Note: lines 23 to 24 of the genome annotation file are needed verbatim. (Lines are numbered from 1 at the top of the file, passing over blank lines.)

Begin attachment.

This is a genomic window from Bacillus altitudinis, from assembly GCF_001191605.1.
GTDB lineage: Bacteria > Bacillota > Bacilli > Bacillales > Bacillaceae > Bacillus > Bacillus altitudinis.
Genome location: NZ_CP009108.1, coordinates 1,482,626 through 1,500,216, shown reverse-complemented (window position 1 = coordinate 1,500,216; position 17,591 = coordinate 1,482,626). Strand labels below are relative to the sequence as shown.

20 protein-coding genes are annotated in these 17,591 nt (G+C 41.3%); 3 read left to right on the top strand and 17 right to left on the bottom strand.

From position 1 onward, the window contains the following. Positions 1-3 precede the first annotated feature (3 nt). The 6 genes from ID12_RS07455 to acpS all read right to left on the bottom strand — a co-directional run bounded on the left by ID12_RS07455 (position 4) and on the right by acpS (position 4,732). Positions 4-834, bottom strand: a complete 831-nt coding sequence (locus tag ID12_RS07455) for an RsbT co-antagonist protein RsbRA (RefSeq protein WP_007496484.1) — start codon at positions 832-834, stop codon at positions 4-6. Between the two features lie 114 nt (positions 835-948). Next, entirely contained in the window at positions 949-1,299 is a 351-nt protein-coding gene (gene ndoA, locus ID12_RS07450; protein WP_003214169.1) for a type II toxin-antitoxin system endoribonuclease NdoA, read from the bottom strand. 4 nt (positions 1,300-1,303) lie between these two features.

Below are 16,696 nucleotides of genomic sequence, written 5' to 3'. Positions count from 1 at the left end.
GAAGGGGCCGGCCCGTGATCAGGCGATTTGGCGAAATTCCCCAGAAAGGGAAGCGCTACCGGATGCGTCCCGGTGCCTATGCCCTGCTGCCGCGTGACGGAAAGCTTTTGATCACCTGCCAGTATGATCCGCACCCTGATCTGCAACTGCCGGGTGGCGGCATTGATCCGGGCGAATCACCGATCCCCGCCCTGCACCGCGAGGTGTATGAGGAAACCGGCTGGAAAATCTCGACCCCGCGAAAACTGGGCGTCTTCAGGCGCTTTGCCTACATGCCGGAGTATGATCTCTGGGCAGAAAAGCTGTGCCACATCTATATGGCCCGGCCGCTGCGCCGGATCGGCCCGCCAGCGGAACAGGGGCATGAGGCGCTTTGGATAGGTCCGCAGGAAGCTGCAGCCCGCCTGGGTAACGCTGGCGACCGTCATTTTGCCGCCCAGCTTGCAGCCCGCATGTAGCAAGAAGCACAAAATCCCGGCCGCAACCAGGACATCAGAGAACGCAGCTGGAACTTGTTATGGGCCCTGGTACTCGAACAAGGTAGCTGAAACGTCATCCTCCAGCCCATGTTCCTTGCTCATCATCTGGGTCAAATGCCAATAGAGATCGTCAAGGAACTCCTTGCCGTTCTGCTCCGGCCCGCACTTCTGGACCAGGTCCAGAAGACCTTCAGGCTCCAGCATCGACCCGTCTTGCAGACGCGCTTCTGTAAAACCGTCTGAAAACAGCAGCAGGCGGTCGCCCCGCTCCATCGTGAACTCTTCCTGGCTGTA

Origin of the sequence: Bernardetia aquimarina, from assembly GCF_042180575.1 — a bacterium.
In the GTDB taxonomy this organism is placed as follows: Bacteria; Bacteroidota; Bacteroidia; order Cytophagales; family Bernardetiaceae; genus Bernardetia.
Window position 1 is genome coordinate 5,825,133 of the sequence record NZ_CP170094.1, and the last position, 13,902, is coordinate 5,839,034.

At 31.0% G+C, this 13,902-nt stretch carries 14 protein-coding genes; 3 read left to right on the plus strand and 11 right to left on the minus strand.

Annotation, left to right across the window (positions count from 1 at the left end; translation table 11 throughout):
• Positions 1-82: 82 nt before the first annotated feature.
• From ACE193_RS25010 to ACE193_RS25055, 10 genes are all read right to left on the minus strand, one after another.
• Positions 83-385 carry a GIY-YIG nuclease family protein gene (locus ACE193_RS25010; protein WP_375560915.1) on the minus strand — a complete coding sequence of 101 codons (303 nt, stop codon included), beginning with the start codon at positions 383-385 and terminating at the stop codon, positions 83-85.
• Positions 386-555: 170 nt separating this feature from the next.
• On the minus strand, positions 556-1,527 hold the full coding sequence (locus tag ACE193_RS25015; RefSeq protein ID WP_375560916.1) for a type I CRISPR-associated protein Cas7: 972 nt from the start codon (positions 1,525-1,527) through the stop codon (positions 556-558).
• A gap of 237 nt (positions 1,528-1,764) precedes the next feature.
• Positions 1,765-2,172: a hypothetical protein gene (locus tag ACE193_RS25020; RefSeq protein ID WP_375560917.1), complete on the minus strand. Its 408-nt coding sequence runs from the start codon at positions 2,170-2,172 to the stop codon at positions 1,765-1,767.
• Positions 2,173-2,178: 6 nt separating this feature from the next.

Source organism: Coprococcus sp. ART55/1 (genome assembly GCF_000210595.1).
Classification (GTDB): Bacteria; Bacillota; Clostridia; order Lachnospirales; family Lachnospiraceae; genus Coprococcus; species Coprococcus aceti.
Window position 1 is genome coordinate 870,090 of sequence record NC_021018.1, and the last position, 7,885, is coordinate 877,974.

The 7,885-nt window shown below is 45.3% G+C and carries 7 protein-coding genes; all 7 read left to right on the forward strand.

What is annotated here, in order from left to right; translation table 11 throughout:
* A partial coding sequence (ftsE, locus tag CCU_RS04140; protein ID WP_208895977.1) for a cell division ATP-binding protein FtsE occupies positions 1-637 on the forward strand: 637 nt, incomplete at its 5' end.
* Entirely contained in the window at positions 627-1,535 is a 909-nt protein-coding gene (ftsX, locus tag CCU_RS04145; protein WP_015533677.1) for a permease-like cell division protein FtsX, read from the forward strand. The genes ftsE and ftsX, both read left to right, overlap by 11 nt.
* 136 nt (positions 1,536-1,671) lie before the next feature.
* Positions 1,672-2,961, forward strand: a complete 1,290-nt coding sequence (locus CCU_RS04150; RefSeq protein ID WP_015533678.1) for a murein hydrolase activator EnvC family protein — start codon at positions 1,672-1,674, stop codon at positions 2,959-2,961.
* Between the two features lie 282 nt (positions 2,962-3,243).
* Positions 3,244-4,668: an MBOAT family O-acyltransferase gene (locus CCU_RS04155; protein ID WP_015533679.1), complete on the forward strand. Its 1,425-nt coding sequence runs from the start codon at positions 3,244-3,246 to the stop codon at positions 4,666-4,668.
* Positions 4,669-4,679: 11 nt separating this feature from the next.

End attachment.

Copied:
Window position 1 is genome coordinate 870,090 of sequence record NC_021018.1, and the last position, 7,885, is coordinate 877,974.

The 7,885-nt window shown below is 45.3% G+C and carries 7 protein-coding genes; all 7 read left to right on the forward strand.